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Israel's Health Ministry Orders 400 People Into Quarantine Via SMS Texts


Israel's Health Ministry Orders 400 People Into Quarantine Via SMS Texts

The texts were sent according to phone location signals, collected through hasty emergency legislation, showing these people were in close contact with confirmed coronavirus cases

Amir Kurz, Tomer Ganon, and Omer Kabir | 14:12  19.03.2020
SMS text messages were sent to 400 people in Israel who, according to their phones’ location signals, were in close contact with confirmed coronavirus (Covid-19) cases, Israel’s Ministry of Health announced Wednesday. The texts informed these people they must enter immediate home quarantine.

The announcement followed a controversial move by Israel’s government authorizing digital surveillance of civilians in its attempt to slow down the spread of coronavirus. On the night between Monday and Tuesday, the government bypassed parliament (the Knesset) to approve new regulations giving the Israeli police and the Israel Security Agency (Shin Bet) authority to provide the country’s health ministry with information on coronavirus patients and those who have been in their vicinity, collected through technological means, without requiring a warrent. On Tuesday, Shin Bet confirmed to Calcalist that it began tracking the movements of those diagnosed with the disease.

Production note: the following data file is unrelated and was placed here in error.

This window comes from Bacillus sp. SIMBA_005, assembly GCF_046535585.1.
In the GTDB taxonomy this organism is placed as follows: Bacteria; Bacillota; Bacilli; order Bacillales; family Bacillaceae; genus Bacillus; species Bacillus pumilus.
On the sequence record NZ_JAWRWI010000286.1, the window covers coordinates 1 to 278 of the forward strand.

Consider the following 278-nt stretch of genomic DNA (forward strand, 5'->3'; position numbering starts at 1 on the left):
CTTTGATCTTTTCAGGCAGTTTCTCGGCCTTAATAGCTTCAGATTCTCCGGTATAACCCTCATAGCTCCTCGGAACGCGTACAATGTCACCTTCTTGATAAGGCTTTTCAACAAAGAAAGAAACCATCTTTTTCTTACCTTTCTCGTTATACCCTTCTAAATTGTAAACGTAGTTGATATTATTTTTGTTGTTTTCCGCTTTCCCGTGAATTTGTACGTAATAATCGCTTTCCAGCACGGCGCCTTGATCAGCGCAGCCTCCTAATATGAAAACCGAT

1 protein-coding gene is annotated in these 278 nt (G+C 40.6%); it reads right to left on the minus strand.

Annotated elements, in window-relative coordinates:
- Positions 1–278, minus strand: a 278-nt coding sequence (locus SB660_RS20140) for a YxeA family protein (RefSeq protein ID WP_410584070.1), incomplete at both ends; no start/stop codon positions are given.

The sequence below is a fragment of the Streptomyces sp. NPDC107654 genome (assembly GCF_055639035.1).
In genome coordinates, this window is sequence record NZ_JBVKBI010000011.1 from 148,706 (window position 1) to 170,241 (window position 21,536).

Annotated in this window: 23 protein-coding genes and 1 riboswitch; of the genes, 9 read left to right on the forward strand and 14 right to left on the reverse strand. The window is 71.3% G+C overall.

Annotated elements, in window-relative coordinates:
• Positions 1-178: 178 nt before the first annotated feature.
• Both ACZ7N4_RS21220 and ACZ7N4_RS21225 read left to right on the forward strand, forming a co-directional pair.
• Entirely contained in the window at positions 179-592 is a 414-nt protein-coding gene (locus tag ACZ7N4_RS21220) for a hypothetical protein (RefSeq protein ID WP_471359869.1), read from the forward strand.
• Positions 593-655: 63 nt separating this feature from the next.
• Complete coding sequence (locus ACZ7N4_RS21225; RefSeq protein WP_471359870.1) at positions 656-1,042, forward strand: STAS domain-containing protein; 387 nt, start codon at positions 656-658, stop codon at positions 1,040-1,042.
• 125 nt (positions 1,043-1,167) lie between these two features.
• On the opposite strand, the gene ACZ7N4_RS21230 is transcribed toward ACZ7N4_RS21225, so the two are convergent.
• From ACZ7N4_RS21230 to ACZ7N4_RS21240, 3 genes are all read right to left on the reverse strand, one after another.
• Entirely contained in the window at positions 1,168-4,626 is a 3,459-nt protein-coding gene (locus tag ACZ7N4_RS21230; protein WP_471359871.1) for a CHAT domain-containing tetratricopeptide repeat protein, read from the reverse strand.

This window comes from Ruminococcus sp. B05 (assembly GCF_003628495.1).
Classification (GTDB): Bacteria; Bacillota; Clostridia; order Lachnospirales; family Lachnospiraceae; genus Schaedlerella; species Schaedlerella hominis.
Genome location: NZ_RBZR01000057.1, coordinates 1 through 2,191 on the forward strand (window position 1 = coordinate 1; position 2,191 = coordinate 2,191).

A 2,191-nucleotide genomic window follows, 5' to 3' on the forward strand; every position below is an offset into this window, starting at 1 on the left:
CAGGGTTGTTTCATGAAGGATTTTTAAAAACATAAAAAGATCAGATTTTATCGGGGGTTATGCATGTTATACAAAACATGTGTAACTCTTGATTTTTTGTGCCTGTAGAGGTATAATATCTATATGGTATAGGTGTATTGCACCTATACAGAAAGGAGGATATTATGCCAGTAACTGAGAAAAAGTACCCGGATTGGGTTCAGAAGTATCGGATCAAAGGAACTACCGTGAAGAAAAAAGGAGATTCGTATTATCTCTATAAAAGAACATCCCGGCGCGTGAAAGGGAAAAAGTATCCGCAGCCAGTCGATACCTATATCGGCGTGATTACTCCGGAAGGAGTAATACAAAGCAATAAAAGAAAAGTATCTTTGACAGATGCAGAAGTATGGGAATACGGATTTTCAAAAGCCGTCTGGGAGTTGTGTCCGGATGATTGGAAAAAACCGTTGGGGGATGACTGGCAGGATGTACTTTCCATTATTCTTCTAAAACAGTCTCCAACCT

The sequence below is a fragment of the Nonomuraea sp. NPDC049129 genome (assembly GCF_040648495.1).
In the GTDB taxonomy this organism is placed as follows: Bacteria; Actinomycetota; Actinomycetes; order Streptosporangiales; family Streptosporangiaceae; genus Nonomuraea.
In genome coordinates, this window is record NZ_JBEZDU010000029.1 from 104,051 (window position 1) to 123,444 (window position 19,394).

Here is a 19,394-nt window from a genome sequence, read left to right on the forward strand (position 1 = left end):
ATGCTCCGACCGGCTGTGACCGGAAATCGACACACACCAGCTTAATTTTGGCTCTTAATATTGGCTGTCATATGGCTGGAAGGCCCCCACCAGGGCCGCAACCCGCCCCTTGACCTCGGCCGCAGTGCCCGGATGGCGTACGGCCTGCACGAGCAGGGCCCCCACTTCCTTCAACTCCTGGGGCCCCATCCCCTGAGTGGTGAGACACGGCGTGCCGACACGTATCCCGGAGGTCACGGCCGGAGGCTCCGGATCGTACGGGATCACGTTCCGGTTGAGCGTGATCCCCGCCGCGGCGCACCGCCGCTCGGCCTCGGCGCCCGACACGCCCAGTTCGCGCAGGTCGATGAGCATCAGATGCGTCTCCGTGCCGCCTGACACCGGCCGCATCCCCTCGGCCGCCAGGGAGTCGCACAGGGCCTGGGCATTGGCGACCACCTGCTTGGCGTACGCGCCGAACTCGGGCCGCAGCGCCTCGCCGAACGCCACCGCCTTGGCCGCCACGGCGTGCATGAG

Coronavirus (illustration). Photo: Alex Kolomvisky Coronavirus (illustration). Photo: Alex Kolomvisky Coronavirus (illustration). Photo: Alex Kolomvisky

In its answer to an urgent petition against the new regulations, filed to Israel’s Supreme Court on Tuesday, the Israeli government claimed Wednesday the regulations are an efficient tool for saving lives and limiting the number of infections. Appealing to the court to receive dozens, and, in the future perhaps hundreds, of warrants a day will hamper the health ministry’s efforts to use data quickly and efficiently to stop the spread of the virus, the government’s answer read.

The hearing on the petition is being held Thursday with a limitation of up to 30 people allowed inside the courtroom, including judges, lawyers, typists, and journalists.

In its answer to the court, the Knesset criticized the government’s choice to go over its head in passing the regulations. In order to do so, after a Knesset subcommittee refused to approve the regulations, the government used its authority under Israel’s state of national emergency, which was put in place in 1948 and was never canceled. The state of emergency allows the government to pass national security-related legislation valid for a period of up to three months without oversight from the Knesset. In many cases, such emergency regulations are later extended, becoming permanent laws.

The executive branch’s authority to pass laws and regulations using state of emergency laws constitutes a hard blow to democratic principles, especially the separation of powers, the Knesset wrote. “Using state of emergency laws should be a last resort and as such, whenever possible, regular legislation should be preferred,” the Knesset’s answer read.
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